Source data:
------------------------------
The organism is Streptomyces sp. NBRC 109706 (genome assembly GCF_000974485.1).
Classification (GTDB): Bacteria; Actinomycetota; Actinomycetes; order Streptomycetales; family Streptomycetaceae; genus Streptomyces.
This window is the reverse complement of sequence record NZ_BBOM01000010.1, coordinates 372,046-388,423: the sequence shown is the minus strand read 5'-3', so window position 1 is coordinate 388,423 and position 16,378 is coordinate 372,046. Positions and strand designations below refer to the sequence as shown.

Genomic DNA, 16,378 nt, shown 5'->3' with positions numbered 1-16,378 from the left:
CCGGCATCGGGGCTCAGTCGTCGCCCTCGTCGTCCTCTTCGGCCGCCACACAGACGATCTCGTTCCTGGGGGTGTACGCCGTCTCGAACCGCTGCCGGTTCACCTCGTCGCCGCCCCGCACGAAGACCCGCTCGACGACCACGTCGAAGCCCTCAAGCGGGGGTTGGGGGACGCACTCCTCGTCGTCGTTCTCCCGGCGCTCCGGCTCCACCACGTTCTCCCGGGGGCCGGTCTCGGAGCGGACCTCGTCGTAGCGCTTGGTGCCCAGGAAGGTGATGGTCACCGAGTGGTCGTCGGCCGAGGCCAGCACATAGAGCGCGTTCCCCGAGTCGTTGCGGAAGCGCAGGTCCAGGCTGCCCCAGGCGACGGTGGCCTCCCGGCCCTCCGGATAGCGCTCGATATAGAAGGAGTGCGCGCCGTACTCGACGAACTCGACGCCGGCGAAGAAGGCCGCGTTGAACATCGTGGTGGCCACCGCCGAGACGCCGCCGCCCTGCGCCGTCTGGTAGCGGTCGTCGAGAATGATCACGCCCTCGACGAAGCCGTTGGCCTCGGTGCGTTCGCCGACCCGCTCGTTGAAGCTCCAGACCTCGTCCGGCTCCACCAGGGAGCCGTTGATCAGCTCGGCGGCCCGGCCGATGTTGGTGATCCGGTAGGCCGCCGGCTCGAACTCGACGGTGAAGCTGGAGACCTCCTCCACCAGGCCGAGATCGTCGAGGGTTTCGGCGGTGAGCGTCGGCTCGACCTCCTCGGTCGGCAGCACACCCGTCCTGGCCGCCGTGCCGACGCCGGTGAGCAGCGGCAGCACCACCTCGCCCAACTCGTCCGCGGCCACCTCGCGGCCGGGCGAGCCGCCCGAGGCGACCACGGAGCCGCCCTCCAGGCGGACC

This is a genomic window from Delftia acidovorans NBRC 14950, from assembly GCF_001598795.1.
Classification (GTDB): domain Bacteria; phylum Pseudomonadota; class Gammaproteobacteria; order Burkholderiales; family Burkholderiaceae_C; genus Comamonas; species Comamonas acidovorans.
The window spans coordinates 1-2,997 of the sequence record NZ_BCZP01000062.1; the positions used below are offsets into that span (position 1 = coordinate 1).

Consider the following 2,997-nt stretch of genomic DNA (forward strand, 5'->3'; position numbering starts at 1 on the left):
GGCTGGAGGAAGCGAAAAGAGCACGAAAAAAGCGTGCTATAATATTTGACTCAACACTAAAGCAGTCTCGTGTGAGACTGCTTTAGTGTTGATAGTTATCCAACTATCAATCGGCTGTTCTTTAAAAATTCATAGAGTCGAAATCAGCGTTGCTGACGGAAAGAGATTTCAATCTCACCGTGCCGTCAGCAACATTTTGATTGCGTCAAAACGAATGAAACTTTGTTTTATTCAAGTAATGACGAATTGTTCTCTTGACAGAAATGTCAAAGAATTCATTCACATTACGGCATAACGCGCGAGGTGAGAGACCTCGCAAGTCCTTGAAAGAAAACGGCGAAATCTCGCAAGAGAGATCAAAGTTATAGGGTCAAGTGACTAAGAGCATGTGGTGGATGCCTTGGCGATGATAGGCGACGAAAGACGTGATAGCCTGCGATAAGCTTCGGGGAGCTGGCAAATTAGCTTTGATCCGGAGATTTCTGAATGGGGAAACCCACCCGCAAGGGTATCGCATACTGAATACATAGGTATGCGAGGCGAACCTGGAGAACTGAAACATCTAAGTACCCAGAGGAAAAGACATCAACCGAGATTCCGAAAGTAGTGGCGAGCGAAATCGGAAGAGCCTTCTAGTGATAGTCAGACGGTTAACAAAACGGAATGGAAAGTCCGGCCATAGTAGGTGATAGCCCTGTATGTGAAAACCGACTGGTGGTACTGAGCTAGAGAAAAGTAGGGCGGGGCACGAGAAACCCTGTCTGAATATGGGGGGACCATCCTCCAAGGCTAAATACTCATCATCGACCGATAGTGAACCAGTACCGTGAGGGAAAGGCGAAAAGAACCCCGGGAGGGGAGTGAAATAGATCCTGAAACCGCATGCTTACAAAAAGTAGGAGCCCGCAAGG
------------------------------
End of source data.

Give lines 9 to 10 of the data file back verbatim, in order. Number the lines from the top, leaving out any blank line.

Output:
Consider the following 2,997-nt stretch of genomic DNA (forward strand, 5'->3'; position numbering starts at 1 on the left):
GGCTGGAGGAAGCGAAAAGAGCACGAAAAAAGCGTGCTATAATATTTGACTCAACACTAAAGCAGTCTCGTGTGAGACTGCTTTAGTGTTGATAGTTATCCAACTATCAATCGGCTGTTCTTTAAAAATTCATAGAGTCGAAATCAGCGTTGCTGACGGAAAGAGATTTCAATCTCACCGTGCCGTCAGCAACATTTTGATTGCGTCAAAACGAATGAAACTTTGTTTTATTCAAGTAATGACGAATTGTTCTCTTGACAGAAATGTCAAAGAATTCATTCACATTACGGCATAACGCGCGAGGTGAGAGACCTCGCAAGTCCTTGAAAGAAAACGGCGAAATCTCGCAAGAGAGATCAAAGTTATAGGGTCAAGTGACTAAGAGCATGTGGTGGATGCCTTGGCGATGATAGGCGACGAAAGACGTGATAGCCTGCGATAAGCTTCGGGGAGCTGGCAAATTAGCTTTGATCCGGAGATTTCTGAATGGGGAAACCCACCCGCAAGGGTATCGCATACTGAATACATAGGTATGCGAGGCGAACCTGGAGAACTGAAACATCTAAGTACCCAGAGGAAAAGACATCAACCGAGATTCCGAAAGTAGTGGCGAGCGAAATCGGAAGAGCCTTCTAGTGATAGTCAGACGGTTAACAAAACGGAATGGAAAGTCCGGCCATAGTAGGTGATAGCCCTGTATGTGAAAACCGACTGGTGGTACTGAGCTAGAGAAAAGTAGGGCGGGGCACGAGAAACCCTGTCTGAATATGGGGGGACCATCCTCCAAGGCTAAATACTCATCATCGACCGATAGTGAACCAGTACCGTGAGGGAAAGGCGAAAAGAACCCCGGGAGGGGAGTGAAATAGATCCTGAAACCGCATGCTTACAAAAAGTAGGAGCCCGCAAGG